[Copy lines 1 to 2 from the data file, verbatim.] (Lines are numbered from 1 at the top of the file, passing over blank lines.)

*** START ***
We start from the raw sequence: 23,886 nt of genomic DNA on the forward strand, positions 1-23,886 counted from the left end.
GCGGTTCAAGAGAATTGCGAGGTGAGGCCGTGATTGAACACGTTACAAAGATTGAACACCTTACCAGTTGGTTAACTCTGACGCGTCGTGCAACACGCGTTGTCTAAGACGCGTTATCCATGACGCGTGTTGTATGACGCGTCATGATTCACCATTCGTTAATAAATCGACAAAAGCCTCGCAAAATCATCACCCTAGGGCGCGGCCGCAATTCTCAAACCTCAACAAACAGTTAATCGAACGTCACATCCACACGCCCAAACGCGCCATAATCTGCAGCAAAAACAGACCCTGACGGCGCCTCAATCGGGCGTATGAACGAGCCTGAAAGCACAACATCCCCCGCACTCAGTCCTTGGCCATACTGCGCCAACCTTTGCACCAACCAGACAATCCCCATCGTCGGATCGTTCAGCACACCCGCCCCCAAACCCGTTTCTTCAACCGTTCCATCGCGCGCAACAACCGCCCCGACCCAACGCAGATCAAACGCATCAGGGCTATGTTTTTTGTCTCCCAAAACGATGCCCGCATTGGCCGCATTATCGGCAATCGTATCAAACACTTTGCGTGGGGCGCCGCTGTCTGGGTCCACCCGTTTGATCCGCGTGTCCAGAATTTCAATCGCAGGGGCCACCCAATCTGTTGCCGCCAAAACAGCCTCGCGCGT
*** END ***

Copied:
We start from the raw sequence: 23,886 nt of genomic DNA on the forward strand, positions 1-23,886 counted from the left end.
GCGGTTCAAGAGAATTGCGAGGTGAGGCCGTGATTGAACACGTTACAAAGATTGAACACCTTACCAGTTGGTTAACTCTGACGCGTCGTGCAACACGCGTTGTCTAAGACGCGTTATCCATGACGCGTGTTGTATGACGCGTCATGATTCACCATTCGTTAATAAATCGACAAAAGCCTCGCAAAATCATCACCCTAGGGCGCGGCCGCAATTCTCAAACCTCAACAAACAGTTAATCGAACGTCACATCCACACGCCCAAACGCGCCATAATCTGCAGCAAAAACAGACCCTGACGGCGCCTCAATCGGGCGTATGAACGAGCCTGAAAGCACAACATCCCCCGCACTCAGTCCTTGGCCATACTGCGCCAACCTTTGCACCAACCAGACAATCCCCATCGTCGGATCGTTCAGCACACCCGCCCCCAAACCCGTTTCTTCAACCGTTCCATCGCGCGCAACAACCGCCCCGACCCAACGCAGATCAAACGCATCAGGGCTATGTTTTTTGTCTCCCAAAACGATGCCCGCATTGGCCGCATTATCGGCAATCGTATCAAACACTTTGCGTGGGGCGCCGCTGTCTGGGTCCACCCGTTTGATCCGCGTGTCCAGAATTTCAATCGCAGGGGCCACCCAATCTGTTGCCGCCAAAACAGCCTCGCGCGT